IIR project selections are based on the criteria set forth in Revenue Procedure 2003-36. For each issue selected, a multi-functional team of IRS, Chief Counsel, and Treasury personnel will be assembled. The teams will gather and analyze the relevant facts from industry groups and taxpayers for each issue and recommend guidance.
Requests for guidance on tax issues under the IIR program can be submitted at any time to IIR@irs.gov. Submissions received are reviewed semi-annually with selections next being made from issues submitted by September 30, 2010.
Eight Things to Know If You Receive an IRS Notice
August 25th, 2010
Did you receive a notice from the IRS this year? Every year the IRS sends millions of letters and notices to taxpayers but that doesn’t mean you need to worry. Here are eight things every taxpayer should know about IRS notices – just in case one shows up in your mailbox.
- Don’t panic. Many of these letters can be dealt with simply and painlessly.
- There are number of reasons the IRS sends notices to taxpayers. The notice may request payment of taxes, notify you of a change to your account or request additional information. The notice you receive normally covers a very specific issue about your account or tax return.
- Each letter and notice offers specific instructions on what you need to do to satisfy the inquiry.
- If you receive a correction notice, you should review the correspondence and compare it with the information on your return.
- If you agree with the correction to your account, usually no reply is necessary unless a payment is due.
- If you do not agree with the correction the IRS made, it is important that you respond as requested. Write to explain why you disagree. Include any documents and information you wish the IRS to consider, along with the bottom tear-off portion of the notice. Mail the information to the IRS address shown in the upper left-hand corner of the notice. Allow at least 30 days for a response.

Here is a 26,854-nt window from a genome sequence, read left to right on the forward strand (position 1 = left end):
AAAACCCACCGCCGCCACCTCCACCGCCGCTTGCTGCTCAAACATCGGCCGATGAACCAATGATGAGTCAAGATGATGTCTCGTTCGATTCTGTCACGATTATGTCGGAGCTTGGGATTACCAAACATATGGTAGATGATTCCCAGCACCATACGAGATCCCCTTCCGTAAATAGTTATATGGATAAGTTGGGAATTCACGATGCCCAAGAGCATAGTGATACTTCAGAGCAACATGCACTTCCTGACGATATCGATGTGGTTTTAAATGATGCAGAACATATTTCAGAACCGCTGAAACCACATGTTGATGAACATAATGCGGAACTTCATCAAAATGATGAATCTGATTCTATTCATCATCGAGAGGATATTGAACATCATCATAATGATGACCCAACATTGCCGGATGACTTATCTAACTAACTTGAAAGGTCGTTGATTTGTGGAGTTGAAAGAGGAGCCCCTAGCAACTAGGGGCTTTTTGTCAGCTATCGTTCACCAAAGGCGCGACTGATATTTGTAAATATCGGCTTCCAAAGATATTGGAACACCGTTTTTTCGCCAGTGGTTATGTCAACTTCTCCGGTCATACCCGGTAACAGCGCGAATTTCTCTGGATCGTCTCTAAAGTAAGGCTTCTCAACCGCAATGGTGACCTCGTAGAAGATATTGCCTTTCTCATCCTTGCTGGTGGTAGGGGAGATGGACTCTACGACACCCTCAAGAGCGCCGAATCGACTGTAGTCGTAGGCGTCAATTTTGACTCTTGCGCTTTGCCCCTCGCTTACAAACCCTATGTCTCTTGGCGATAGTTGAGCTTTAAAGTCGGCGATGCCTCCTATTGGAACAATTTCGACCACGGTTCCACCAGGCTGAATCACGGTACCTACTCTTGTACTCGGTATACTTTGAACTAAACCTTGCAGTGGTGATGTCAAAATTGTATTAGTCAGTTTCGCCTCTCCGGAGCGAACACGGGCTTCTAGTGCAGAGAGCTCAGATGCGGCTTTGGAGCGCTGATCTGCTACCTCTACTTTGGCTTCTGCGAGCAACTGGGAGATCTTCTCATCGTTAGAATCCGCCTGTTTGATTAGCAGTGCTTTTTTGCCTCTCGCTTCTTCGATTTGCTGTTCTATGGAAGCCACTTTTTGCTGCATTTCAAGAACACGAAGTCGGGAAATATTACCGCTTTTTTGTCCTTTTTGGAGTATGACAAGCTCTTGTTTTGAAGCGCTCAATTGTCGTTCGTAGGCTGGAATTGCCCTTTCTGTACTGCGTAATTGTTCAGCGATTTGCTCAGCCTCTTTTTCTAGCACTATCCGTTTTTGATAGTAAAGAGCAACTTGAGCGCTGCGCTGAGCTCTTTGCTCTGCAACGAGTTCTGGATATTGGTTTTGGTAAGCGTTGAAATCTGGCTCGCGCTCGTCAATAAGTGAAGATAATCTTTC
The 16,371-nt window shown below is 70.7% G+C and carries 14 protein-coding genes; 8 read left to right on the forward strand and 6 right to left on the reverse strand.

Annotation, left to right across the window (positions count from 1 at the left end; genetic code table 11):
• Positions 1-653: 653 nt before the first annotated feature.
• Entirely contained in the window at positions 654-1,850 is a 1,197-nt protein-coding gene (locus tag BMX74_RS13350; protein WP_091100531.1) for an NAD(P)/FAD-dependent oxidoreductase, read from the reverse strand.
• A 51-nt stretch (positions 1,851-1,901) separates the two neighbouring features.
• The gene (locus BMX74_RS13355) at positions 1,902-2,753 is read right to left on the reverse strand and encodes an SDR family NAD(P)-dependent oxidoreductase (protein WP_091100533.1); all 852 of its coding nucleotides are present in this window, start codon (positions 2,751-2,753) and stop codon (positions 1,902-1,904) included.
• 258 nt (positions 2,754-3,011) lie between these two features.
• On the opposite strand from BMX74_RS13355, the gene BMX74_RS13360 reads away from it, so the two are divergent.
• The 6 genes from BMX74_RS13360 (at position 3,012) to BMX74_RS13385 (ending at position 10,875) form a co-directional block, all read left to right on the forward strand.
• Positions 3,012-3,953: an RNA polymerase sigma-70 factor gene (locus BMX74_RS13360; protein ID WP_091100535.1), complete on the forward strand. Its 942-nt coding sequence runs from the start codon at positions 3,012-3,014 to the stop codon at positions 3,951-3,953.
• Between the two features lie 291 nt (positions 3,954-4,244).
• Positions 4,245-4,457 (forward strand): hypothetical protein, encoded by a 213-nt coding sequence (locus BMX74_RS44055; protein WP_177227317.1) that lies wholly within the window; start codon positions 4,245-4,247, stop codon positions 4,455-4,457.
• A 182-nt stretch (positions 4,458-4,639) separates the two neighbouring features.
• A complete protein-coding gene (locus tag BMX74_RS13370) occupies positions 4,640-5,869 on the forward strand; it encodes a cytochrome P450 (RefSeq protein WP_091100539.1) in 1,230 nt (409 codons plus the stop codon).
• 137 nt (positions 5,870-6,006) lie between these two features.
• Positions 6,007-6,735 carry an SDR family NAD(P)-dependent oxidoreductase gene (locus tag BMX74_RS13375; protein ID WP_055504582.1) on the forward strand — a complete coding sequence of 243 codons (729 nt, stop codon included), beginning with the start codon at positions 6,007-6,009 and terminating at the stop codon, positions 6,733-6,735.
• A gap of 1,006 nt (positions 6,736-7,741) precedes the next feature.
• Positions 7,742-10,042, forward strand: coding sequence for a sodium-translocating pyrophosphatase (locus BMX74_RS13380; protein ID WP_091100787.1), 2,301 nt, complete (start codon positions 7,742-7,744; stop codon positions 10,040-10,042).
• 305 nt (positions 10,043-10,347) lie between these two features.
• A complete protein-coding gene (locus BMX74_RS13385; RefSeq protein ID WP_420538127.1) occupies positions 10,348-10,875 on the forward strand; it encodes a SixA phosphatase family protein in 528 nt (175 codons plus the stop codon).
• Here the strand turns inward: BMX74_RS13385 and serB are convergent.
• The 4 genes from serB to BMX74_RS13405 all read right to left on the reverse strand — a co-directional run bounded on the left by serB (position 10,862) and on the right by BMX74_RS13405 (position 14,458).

- Most correspondence can be handled without calling or visiting an IRS office. However, if you have questions, call the telephone number in the upper right-hand corner of the notice. Have a copy of your tax return and the correspondence available when you call, to help us respond to your inquiry.
- It’s important that you keep copies of any correspondence with your records.
What You Need to Know About the 2010 IRS Nationwide Tax Forums
August 10th, 2010
The 2010 IRS Nationwide Tax Forums are three-day events that provide tax professionals with the most up-to-date information on federal and state tax issues presented by IRS experts and partner organizations.
Here are nine things enrolled agents, certified public accountants, certified financial planners and other tax professionals need to know about the 2010 IRS Nationwide Tax Forums.
- Forums are held June through August in Atlanta, Chicago, Orlando, New York, Las Vegas and San Diego.
- Those who sign up early can qualify for discounted enrollment costs. Pre-registration ends two weeks prior to the start of each forum. The pre-registration dates for the August forums are quickly approaching. To qualify for discounted enrollment costs you must pre-register for the Las Vegas forum by August 10 and the San Diego forum by August 17.
| Las Vegas
||August 31-September 2
- Forums offer an opportunity to receive up to 18 continuing education credits through a variety of training seminars and workshops.
- Forums will offer 43 separate seminars and workshops on valuable and relevant tax topics.
- Forums will also feature a two-day expo with representatives from the IRS as well as other tax, financial, and business communities offering their products, services, and expertise.